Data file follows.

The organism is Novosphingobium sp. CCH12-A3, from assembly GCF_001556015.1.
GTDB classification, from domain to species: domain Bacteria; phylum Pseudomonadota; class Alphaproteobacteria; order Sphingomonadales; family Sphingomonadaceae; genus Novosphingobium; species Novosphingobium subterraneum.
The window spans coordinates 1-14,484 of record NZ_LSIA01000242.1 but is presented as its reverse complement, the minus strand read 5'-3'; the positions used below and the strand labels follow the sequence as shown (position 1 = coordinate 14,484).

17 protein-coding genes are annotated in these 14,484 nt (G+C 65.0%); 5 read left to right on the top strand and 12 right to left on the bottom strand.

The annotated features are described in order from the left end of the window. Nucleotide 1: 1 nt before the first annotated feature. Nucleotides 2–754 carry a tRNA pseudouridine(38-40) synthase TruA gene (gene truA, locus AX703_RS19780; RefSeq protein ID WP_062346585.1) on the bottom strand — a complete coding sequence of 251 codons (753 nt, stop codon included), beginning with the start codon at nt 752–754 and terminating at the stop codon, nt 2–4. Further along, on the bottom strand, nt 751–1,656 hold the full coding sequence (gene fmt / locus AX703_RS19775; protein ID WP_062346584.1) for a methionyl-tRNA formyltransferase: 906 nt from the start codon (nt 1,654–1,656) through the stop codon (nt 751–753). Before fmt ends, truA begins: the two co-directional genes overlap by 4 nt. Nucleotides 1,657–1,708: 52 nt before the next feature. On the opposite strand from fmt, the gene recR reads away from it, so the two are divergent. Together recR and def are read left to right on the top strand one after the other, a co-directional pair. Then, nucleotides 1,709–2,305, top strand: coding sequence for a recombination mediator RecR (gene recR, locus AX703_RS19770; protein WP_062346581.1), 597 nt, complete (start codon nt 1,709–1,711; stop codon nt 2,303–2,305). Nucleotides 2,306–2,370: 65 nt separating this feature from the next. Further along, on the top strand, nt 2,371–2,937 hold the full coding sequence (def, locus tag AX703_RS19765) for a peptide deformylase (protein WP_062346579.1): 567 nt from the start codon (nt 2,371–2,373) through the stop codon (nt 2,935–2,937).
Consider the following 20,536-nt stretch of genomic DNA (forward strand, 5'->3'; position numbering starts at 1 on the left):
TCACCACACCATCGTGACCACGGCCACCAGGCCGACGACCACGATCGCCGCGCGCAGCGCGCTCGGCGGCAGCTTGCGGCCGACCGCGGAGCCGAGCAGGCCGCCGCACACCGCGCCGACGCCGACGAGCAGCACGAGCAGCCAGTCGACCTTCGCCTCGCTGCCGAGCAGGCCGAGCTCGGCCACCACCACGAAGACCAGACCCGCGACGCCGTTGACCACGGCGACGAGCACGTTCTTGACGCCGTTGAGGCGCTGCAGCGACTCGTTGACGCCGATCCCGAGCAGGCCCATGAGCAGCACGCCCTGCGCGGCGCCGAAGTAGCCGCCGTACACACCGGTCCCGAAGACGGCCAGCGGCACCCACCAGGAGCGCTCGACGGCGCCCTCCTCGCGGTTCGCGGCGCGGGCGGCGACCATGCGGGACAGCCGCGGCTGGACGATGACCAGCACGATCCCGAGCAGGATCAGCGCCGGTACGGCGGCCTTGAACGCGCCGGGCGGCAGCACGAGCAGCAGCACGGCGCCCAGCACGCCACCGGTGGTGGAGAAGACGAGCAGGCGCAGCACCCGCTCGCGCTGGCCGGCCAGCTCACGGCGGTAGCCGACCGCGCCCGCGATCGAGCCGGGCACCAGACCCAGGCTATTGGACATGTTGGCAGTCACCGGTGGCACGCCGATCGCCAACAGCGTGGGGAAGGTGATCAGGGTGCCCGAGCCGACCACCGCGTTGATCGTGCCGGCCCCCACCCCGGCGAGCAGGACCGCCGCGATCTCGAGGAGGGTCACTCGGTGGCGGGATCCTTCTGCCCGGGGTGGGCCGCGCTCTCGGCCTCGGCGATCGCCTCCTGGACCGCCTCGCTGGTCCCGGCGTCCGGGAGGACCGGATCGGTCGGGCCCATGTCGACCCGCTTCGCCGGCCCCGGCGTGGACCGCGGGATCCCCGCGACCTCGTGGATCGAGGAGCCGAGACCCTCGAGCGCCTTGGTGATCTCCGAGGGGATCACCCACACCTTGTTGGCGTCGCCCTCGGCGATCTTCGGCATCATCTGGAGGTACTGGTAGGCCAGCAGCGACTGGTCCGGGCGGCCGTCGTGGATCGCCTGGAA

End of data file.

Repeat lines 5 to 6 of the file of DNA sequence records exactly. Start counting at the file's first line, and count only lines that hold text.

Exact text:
The annotated features are described in order from the left end of the window. Nucleotide 1: 1 nt before the first annotated feature. Nucleotides 2–754 carry a tRNA pseudouridine(38-40) synthase TruA gene (gene truA, locus AX703_RS19780; RefSeq protein ID WP_062346585.1) on the bottom strand — a complete coding sequence of 251 codons (753 nt, stop codon included), beginning with the start codon at nt 752–754 and terminating at the stop codon, nt 2–4. Further along, on the bottom strand, nt 751–1,656 hold the full coding sequence (gene fmt / locus AX703_RS19775; protein ID WP_062346584.1) for a methionyl-tRNA formyltransferase: 906 nt from the start codon (nt 1,654–1,656) through the stop codon (nt 751–753). Before fmt ends, truA begins: the two co-directional genes overlap by 4 nt. Nucleotides 1,657–1,708: 52 nt before the next feature. On the opposite strand from fmt, the gene recR reads away from it, so the two are divergent. Together recR and def are read left to right on the top strand one after the other, a co-directional pair. Then, nucleotides 1,709–2,305, top strand: coding sequence for a recombination mediator RecR (gene recR, locus AX703_RS19770; protein WP_062346581.1), 597 nt, complete (start codon nt 1,709–1,711; stop codon nt 2,303–2,305). Nucleotides 2,306–2,370: 65 nt separating this feature from the next. Further along, on the top strand, nt 2,371–2,937 hold the full coding sequence (def, locus tag AX703_RS19765) for a peptide deformylase (protein WP_062346579.1): 567 nt from the start codon (nt 2,371–2,373) through the stop codon (nt 2,935–2,937).
Consider the following 20,536-nt stretch of genomic DNA (forward strand, 5'->3'; position numbering starts at 1 on the left):